The night before last, it was Erik’s first night home from his tour, I’d just put Ava to bed, and had just gotten into bed myself, when Erik placed his nightly juice glass of whiskey down, vanished into our closet and returned nude. He stood there, far enough from the edge of the bed so I could see him from head to toe. Erik’s body is beautifully proportioned, his skin creamy. He’s a natural athlete, graceful and muscular at the same time. Erik’s bare feet stir me. Each toe spreads, separates from the next, like people sunning on the beach. All at once, he ripped the bed sheets open with a single stroke, climbed in, scooped up the TV remote control, holding it the way he likes, parallel to the floor, like an airplane, like the x-ray machine over me now. He switched channels for a while, sipping at his whiskey and resting the juice glass on the bed cover, his hand rotating it back and forth. We didn’t talk at first. Then I started telling him about this hallucination I had during surgery. As the hallucination came to me, I could feel a series of jolts, amidst a sudden clatter of hard edges. The sounds and the jerks grew in intensity, my whole body wracked with reorganization. I was changing, and succumbing to change, until I was no longer me as I had understood myself, not a composite of experiences and traits, an exdancer and choreographer, a mother, the wife of a successful cellist. Instead, I was rearranged, cut into rectangular yellow bricks. I could even feel myself dripping with paint, with rough dusty grout between my new sections. As yellow bricks, I could see things. I saw Erik, who’d been allowed into the recovery room, In the steely blue light, he stood amid the shuffle of many people, all wearing light blue shower caps. There was laughing, and a palpable feeling of relief surrounding him. As a pile of yellow bricks, I saw Erik’s discomfort. His nose looked oversized, pointing far forward like a bird beak, his head looked much too small for his height, and his shoulder bag weighed him down so heavily he could hardly support it. He didn’t yet know that I was not a woman, and it pained me to imagine how he would feel carrying the yellow bricks home in a taxicab instead of his wife, and then, introducing the bricks to Ava.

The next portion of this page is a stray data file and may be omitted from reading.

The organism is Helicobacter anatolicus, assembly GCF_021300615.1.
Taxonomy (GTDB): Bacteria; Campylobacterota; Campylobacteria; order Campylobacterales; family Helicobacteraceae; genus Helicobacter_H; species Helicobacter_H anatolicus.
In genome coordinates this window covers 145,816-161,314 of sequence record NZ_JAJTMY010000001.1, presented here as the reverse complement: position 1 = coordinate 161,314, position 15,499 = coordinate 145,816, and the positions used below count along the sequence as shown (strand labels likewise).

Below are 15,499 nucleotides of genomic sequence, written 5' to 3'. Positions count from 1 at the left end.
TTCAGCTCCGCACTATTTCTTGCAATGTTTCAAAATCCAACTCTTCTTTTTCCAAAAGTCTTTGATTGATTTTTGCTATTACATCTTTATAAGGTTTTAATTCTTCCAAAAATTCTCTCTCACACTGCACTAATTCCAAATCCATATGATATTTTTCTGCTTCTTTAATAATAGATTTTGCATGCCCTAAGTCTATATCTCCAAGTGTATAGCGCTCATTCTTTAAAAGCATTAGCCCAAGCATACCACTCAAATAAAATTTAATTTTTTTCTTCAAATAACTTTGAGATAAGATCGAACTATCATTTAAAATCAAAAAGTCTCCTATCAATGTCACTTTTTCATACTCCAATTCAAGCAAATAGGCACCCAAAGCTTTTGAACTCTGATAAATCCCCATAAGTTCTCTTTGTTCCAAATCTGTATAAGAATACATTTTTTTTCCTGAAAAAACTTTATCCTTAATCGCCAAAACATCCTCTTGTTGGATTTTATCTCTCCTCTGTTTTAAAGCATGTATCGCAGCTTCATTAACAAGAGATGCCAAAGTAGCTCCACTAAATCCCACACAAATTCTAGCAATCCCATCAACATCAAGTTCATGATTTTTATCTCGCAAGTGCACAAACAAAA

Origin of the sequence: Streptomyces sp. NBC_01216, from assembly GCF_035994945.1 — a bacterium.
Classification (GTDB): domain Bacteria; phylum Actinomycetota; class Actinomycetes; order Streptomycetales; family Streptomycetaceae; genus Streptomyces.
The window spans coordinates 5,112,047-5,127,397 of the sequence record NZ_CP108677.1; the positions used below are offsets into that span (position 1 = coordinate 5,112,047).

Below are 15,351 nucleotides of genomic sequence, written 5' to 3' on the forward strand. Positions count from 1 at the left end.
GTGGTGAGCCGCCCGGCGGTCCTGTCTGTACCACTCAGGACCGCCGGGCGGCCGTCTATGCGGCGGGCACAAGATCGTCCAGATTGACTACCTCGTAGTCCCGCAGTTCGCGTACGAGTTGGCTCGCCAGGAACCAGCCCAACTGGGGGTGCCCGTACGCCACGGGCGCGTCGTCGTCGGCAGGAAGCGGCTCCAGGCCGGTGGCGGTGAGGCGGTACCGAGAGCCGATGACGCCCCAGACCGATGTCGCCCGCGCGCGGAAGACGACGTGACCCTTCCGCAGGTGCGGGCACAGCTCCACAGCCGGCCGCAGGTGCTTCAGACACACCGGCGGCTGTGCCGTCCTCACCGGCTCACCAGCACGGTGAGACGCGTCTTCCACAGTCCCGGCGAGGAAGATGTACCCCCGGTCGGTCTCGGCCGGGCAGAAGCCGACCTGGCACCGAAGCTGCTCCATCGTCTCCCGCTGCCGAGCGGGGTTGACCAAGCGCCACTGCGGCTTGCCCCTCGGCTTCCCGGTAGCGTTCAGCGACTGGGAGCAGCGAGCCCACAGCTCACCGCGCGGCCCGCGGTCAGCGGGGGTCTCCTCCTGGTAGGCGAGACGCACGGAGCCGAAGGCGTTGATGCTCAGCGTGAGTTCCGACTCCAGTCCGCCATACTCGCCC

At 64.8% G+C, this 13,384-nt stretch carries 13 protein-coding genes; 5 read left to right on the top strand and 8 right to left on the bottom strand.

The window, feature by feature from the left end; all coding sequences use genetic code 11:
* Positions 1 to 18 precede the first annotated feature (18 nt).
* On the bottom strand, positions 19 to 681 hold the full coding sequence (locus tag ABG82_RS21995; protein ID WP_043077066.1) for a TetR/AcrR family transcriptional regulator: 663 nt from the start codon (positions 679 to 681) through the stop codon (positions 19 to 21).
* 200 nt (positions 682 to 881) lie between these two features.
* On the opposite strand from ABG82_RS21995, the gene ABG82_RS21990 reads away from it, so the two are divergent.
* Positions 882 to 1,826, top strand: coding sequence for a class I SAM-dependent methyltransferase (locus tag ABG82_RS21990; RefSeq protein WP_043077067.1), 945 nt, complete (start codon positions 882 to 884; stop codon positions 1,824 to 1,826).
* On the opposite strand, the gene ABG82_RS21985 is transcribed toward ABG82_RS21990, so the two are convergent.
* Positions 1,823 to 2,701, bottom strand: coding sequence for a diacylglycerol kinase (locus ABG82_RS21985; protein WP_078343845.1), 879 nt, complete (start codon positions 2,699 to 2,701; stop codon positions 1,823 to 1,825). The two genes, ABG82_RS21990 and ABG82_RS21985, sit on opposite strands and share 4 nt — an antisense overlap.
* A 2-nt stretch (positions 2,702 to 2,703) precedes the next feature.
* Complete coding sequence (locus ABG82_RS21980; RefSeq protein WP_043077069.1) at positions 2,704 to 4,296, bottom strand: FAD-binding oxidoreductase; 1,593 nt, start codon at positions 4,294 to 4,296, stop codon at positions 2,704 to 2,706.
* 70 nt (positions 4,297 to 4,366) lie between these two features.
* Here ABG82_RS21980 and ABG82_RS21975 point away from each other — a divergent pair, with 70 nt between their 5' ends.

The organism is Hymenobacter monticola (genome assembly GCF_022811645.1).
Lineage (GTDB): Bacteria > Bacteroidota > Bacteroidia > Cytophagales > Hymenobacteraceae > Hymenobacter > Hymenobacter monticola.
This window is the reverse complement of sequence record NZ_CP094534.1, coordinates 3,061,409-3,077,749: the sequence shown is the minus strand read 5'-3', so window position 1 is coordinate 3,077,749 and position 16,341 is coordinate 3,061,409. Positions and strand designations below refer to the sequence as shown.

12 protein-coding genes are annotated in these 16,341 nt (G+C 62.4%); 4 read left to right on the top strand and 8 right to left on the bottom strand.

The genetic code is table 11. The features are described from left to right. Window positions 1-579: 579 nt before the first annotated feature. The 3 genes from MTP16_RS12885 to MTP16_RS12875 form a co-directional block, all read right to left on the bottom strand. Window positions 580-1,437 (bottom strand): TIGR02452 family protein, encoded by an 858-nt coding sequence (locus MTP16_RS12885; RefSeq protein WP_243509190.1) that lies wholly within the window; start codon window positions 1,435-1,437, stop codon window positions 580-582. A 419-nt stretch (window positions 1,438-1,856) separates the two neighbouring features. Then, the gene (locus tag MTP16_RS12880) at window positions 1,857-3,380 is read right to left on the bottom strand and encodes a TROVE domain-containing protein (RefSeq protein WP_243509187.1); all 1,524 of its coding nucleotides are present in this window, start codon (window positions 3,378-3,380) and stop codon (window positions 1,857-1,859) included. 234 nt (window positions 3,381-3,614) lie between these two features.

While I was talking and thinking about the hallucination, Erik stared at me, his oval face
still sideways on his pillow.
“I thought I was some kind of deity, I guess,” I said to Erik, trying to make light of it.
“You know, the first yellowbrick person, the first woman transformed into bricks!” I was sure
Erik was going to say, “OK, honey, you’ve told me about the yellow bricks, write a poem
about it.” But he didn’t. He kept his eyes locked to mine, as his hand rotated the juice glass of
whiskey a little one way then back. I suddenly worried the memory would drive him away.
“I wish I hadn’t talked about those yellow bricks,” I said.
“You must have needed to make sense of the pain,” he answered, and leaned closer. I
watched his lips tighten into a small pucker. I know Erik’s kisses. The pucker means he’s not
thinking of sex I was relieved that he wasn’t. My eyes have opened to the ceiling, and to the space around me. I’m not wearing underpants. I’m not supposed to wear them for either x-rays
or radiation. My breath feels steadier and more controlled than when I first lay down. I allow my shoulder blades to widen, and my calves to spread and melt down into my ankles. When I was dancing, I used imagery to make my body work better, to coax more tone here or there. I’ve spent countless hours imagining all kinds of things Polaroid cameras focusing in the center of my gut, ribs working in synch, opening and closing like an umbrella. I’ve pictured my pelvis moving away from my head like a toboggan down an icy hill. What a way to spend a life, I think.
The clicks of the x-ray have quieted, and so has the sexadviceshow chatter. Its theme song rises up from the calm with a series of tingtings, followed by a choir of young adult voices.
Someone is entering the cool dark room. I can tell by the heavy steps, it’s Dr. Chada,
my zaftig radiation oncologist. I didn’t expect her today. Dr. Chada lingers close. I feel her forefinger on my skin. She brushes my swollen thigh once, her touch is lighter than I expected. It tickles.
“Be still sweetie,” Dr. Chada whispers, and then she is gone.